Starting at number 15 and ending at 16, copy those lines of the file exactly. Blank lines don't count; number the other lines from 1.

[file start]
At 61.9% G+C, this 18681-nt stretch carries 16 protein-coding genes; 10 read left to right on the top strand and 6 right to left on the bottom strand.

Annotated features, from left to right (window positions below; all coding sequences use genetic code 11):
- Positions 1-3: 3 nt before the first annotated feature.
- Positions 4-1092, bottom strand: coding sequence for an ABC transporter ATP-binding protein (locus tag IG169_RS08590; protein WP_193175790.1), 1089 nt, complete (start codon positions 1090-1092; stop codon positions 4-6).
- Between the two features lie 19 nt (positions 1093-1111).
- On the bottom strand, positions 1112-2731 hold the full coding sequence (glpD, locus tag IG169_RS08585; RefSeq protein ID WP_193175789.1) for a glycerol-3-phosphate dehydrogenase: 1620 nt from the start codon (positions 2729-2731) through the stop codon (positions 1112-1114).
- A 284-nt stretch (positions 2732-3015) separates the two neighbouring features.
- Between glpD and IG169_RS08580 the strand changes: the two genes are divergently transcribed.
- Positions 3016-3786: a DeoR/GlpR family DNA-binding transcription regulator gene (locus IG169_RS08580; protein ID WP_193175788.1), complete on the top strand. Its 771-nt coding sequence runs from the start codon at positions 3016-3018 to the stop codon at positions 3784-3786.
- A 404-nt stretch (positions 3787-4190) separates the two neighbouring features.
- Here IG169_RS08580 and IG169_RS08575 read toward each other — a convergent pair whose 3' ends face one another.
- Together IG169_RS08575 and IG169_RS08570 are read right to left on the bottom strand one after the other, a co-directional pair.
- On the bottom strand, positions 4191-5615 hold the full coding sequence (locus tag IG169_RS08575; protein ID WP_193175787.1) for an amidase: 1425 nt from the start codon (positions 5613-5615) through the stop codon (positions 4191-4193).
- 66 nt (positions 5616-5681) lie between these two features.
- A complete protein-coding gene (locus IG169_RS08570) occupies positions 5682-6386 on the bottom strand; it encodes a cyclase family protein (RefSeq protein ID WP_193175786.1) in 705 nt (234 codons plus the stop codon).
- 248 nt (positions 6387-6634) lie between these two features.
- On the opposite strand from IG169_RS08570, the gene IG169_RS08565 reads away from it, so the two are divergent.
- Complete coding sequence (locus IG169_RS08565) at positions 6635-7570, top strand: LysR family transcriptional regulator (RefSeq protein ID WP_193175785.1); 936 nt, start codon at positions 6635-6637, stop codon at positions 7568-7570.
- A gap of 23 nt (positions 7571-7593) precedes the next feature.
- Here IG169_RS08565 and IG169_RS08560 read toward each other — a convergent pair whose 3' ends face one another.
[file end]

- A complete protein-coding gene (locus IG169_RS08570) occupies positions 5682-6386 on the bottom strand; it encodes a cyclase family protein (RefSeq protein ID WP_193175786.1) in 705 nt (234 codons plus the stop codon).
- 248 nt (positions 6387-6634) lie between these two features.